Agency mortgage backed securities are bundles of mortgages which are packaged together as one instrument and sold like a bond. The payments from all the individual mortgages are then distributed to the holder of the agency mortgage backed security.
How Agency Mortgage Backed Securities Work
There are millions of residential mortgages – you may have one yourself. While in some cases banks directly lend the money of the depositors, a large portion of time they don’t. Instead, they sell the mortgages to a government agency (GNMA) or quasi governmental agency (Fannie Mae or Freddie Mac). Those agencies package thousands of similar loans together and then sell them to public in the form bonds which are known as agency mortgage backed securities.
The bonds themselves are supported by the mortgage payments. Unlike most other types of bonds, typically borrowers pay back both principal and interest through monthly payments. There is no lump-sum distributed at maturity. In the case of an agency MBS, the interest and principal payments are guaranteed by the agency issuing the bond. For all practical purposes, the default risk is negligible.
Theoretically, the default risk for Fannie Mae and Freddie Mac are slightly higher because they are technically not part of the US federal government. However, when the real-estate market came apart in 2008, the federal government supported them with hundreds of billions of dollars of aid. As GNMA, Fannie Mae, and Freddie Mac are responsible for the functioning of the housing market (financing over 90% of mortgages since the crash) almost everyone considers them much too important for the federal government to ever let them default.
Some mortgages don’t qualify for an agency mortgage, however they are in the minority. Of the around $7 trillion in residential Mortgage Backed Securities, 80% of them are Agency backed.
Why do Agency Mortgage Backed Securities yield so much more than treasuries?
An agency and treasury bond with the same duration will pay very different yields. In February 2011, 5 year agency mortgage backed securities yielded around twice as much (around 4.0%) than a 5 year US Treasury (around 2.0%). A year later, the 5 year agency mortgage backed securities were yielding almost triple that of the 5 year US Treasury. Why would these securities, which have almost equivalent credit risk, have such different yields?
Agency Mortgage Backed Securities Have A Very Unique Risk: Prepayment Risk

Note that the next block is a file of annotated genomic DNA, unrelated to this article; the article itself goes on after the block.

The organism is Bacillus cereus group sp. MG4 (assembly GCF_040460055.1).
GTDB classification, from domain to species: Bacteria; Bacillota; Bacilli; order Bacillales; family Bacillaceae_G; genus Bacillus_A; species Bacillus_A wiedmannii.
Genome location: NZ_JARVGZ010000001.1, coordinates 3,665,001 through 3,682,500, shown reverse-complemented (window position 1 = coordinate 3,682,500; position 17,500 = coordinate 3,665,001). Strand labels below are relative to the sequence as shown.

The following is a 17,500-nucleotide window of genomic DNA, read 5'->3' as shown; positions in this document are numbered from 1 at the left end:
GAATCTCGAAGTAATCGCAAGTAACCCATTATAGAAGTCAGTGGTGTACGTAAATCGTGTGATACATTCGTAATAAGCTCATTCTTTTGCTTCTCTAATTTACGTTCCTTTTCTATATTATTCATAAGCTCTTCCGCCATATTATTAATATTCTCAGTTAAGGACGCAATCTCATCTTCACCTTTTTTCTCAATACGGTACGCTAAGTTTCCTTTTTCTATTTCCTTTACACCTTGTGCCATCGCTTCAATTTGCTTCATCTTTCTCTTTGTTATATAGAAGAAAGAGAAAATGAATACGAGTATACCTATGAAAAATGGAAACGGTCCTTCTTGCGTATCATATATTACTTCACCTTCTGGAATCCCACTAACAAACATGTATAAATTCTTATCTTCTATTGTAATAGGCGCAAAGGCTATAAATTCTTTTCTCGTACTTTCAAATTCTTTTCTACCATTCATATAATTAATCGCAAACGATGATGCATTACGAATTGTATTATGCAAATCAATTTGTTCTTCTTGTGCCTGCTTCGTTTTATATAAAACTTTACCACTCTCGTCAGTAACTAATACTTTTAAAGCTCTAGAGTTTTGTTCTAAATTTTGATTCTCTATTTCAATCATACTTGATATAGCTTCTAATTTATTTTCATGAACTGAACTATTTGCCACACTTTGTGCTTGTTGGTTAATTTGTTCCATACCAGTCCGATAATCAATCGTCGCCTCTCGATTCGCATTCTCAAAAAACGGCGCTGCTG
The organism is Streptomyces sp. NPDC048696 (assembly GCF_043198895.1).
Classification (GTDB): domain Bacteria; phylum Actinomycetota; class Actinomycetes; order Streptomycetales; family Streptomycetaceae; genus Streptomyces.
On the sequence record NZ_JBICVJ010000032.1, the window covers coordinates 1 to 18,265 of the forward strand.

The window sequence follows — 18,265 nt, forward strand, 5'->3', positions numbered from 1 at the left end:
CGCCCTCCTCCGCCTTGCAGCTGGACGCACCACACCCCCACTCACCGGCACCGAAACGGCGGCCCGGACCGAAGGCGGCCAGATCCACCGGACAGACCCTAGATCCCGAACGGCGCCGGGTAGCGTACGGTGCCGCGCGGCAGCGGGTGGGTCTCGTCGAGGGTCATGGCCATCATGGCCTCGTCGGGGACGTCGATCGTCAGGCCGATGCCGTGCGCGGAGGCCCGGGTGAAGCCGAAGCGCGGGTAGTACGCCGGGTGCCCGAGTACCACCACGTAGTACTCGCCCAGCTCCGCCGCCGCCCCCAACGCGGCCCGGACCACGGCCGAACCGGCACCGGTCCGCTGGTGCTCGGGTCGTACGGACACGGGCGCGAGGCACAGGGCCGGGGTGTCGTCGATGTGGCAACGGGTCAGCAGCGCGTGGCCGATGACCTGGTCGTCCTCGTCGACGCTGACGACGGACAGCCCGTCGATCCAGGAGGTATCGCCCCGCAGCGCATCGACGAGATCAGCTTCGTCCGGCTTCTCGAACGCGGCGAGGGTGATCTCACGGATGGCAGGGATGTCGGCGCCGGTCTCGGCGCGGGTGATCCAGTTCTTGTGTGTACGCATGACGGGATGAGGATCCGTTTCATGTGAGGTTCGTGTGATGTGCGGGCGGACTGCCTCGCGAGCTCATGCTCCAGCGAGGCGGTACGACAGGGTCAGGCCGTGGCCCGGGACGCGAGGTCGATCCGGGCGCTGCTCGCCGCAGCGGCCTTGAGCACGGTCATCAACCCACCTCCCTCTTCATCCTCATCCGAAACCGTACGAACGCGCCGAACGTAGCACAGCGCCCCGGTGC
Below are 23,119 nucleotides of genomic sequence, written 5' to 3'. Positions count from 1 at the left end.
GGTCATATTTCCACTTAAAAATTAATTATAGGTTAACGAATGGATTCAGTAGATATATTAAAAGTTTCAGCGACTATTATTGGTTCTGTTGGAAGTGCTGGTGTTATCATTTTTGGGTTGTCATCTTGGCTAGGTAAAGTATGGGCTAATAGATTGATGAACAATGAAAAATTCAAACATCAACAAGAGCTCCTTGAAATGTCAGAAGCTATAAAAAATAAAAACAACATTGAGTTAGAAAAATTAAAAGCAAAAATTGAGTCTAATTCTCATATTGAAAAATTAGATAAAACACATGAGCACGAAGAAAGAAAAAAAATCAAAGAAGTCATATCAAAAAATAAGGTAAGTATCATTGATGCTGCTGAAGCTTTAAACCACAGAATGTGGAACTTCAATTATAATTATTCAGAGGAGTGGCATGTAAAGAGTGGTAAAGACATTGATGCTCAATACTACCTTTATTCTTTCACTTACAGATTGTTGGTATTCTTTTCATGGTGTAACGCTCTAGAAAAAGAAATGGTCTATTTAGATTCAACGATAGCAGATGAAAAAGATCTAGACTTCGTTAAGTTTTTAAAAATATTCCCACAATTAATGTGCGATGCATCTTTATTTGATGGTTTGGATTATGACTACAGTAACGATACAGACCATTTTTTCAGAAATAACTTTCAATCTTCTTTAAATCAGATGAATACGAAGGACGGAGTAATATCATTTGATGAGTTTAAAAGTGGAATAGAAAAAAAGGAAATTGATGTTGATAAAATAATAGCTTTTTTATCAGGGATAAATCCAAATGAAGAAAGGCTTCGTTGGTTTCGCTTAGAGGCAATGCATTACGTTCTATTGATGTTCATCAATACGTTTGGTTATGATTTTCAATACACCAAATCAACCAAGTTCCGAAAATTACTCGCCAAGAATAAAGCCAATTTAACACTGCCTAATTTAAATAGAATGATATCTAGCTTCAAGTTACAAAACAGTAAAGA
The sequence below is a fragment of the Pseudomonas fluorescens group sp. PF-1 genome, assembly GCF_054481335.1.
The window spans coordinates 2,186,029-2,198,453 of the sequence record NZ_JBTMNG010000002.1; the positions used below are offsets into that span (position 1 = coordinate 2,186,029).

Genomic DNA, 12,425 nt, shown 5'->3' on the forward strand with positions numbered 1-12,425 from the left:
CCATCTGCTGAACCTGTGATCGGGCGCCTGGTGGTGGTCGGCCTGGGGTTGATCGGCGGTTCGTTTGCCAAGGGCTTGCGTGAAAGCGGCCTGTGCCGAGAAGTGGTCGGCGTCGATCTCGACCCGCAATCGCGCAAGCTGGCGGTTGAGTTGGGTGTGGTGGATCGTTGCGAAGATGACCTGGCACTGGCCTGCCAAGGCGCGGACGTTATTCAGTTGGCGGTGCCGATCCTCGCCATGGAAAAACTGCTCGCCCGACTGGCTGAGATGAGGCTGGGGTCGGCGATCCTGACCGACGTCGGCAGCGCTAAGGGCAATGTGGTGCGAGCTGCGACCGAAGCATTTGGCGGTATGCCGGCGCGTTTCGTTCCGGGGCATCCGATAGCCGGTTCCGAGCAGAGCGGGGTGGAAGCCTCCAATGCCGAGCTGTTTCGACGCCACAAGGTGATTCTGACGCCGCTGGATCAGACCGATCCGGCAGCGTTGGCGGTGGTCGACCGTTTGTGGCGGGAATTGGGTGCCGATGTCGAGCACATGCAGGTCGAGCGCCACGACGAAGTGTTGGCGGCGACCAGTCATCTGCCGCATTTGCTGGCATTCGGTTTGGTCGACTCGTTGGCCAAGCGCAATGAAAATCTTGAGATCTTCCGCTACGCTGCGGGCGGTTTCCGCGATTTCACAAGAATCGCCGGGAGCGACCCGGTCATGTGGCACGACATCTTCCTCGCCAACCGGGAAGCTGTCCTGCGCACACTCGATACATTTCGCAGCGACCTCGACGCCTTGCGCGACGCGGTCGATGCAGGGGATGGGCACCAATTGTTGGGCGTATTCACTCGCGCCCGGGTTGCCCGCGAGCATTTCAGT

Mortgages can be and often are paid back early. There are many reasons why a mortgage may be paid off early. For example, a borrower may be able to refinance the mortgage at a lower interest rate or may sell their house. However, prepayments or the lack of prepayments can greatly impact the returns of an investor in mortgage backed securities.
Increase In Prepayments
Typically, this occurs when interest rates have fallen and homeowners are refinancing. There are two negative consequences for investors in Agency MBS:
1) Lower returns on re-investment. Investors must face a worse interest rate environment than when they made the original investment.
2) Losses on the value of the bonds. If an agency mortgage backed security was bought at a price which was a premium to its face value, the investor will lose the difference between the premium and face value when its prepaid. As many agency MBS are currently selling at an 8 to 10% premium to their face value, an unexpected increase in prepayments would result in a reduction of that premium.
Decrease In Prepayments
Typically, this occurs when homeowners have trouble selling their houses or interest rates rise. Effectively, a decrease in prepayment extends the duration of an agency mortgage backed security. What might have been an attractive yield for a bond with a 3 year duration can become an unattractive yield for a bond with a longer duration, particularly if interest rates are rising.
Is the market more worried about increases or decreases in prepayments?
With agency mortgage backed securities selling at a big premium to face value and the Federal Reserve set to keep interest rates very low until 2015, an increase in prepayments is a much greater concern then a decrease in prepayments.
You Probably Own Agency Mortgage Backed Securities But Don’t Know It
Most core bond funds have a high percentage of their assets invested in agency mortgage backed securities. For example, the PIMCO Total Return Fund in one point during 2012 had over 50% of its assets in agency MBS. This is on the high end but, most broad investment grade Bond index funds, such the Vanguard Total Bond Market, will have about 31% of their assets invested in them. Also, there are funds that invest only in agency mortgage backed securities.
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